When I first made the decision to add a philosophy minor to my degree, I braced for the worst. I know the negative reactions that people with philosophy degrees often get from others. There are always the constant jokes that a philosophy degree is a degree before working as a Starbucks barista or Waffle House cook. I knew my family would be quick to scoff at the notion.

"College is already so expensive! Why are you adding something useless to your degree? Couldn't you go for, like, a business degree? Everyone is looking for someone with a degree in business management!"

In reality, nothing could be farther from the truth. My time in philosophy classes has taught me more than in any other student.

Sure, the practical knowledge that comes from considering the idea of simulation theory or Kantian ethics might be a little muddled. Sure, I might use the things I learn in a math class or in a computer programming class more explicitly in a future career. That point is easy to concede.

However, what really makes philosophy unique is the skills that it fosters. Philosophy instills so many vital skills that would be completely lost in any "normal" degree track.

Philosophy, at its core, is the use of critical thinking and critical reading skills. Philosophy is not a hobby for light readers. Getting through the voluminous prose of Charles Peirce, John Dewey, Descartes, Kant, or any other philosopher requires intense reading and the ability to truly comprehend the complex thoughts that they are putting on paper. Philosophy taught me how to truly read a text, weed out what an author is trying to say, and conceptualize what they are trying to communicate. That is useful in any environment.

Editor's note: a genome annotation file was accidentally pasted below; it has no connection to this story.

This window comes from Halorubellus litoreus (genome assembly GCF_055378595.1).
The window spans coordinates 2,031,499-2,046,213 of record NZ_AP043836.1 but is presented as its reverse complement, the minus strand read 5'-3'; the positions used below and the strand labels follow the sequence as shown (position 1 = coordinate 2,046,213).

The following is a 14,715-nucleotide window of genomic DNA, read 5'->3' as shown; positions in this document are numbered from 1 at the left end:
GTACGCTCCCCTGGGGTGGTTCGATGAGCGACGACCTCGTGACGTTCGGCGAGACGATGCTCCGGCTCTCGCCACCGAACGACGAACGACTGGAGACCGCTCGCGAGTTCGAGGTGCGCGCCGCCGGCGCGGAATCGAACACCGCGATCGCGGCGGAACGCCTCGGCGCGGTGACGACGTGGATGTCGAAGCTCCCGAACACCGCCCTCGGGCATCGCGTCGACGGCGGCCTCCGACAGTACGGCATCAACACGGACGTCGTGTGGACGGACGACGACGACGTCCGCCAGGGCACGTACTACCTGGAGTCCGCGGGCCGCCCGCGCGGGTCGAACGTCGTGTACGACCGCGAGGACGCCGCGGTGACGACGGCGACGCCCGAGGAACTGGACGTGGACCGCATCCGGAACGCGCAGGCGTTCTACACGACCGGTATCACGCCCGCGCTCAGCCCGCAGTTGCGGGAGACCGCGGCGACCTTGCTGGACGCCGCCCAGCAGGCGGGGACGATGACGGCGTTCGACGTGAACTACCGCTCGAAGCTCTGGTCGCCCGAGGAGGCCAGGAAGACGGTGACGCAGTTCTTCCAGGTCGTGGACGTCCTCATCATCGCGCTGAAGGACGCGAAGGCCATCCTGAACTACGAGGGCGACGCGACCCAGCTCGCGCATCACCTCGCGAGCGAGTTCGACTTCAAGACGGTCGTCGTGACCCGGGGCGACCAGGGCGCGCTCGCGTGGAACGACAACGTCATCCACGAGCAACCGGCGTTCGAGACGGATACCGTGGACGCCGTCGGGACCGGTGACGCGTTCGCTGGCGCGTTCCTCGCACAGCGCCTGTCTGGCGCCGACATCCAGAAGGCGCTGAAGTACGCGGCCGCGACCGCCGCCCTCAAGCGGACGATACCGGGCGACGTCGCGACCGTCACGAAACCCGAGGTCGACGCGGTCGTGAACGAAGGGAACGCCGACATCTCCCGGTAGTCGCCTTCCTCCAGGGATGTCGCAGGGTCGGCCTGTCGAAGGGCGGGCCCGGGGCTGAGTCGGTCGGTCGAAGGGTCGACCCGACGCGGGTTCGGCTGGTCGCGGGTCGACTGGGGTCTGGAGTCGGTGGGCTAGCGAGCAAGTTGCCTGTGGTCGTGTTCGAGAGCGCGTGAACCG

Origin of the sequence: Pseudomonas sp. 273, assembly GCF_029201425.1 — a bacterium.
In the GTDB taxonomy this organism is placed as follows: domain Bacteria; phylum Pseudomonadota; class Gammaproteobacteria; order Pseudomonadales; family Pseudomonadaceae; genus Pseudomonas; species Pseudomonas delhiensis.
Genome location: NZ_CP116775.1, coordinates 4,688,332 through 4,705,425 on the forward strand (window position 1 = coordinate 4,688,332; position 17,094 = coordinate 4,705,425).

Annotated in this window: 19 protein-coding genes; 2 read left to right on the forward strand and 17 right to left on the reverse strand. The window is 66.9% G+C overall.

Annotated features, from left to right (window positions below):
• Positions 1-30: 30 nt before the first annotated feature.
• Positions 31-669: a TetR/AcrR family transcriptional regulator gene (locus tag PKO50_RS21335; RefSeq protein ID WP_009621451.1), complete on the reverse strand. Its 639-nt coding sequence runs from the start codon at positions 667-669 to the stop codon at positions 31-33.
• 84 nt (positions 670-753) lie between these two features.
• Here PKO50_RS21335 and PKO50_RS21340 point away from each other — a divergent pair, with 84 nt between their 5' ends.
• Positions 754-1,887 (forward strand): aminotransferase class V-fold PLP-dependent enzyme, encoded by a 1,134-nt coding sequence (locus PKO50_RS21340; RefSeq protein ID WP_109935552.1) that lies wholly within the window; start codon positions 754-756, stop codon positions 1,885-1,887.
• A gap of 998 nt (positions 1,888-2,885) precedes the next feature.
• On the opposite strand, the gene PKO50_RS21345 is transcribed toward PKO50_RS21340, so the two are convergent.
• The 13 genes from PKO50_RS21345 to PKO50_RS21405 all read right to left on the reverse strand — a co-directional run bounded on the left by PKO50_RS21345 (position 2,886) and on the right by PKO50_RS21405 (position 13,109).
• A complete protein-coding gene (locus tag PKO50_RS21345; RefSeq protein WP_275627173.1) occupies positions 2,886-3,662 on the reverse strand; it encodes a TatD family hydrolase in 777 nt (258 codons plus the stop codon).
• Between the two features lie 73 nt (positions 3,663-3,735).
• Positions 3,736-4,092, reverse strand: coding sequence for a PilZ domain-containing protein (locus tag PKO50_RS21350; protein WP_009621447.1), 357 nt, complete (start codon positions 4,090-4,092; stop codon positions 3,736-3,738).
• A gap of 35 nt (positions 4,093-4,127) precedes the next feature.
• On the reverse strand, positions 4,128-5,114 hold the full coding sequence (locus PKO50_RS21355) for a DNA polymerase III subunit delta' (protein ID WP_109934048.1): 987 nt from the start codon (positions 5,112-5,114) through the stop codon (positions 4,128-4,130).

Furthermore, philosophy is a great area to improve communication and debate skills. Philosophy is a constantly fluid body of ideas that is all a conglomerate of what practically everyone thinks about everything. For everything of interest in philosophy (which is pretty much everything that can be thought of), dozens of philosophers have said dozens of different things, including some views that are polar opposites of one another. In such a crowded space, to get your views out there and believed, you have to learn how to communicate your beliefs, analyze other people's arguments, and how to respond to their arguments to defend your position. Anywhere in life where you need to prove yourself right, philosophy is the perfect practice arena.

For those of you considering adding a philosophy minor or major, do not be discouraged by what anyone says. For all the reasons above and more, you know that it is useful.

For those that still doubt philosophy, give it a shot. Take an intro to philosophy course or an intro to ethics class. If you are out of school, try to do some independent research and understand more about philosophy. Once you get there, I promise you'll be hooked.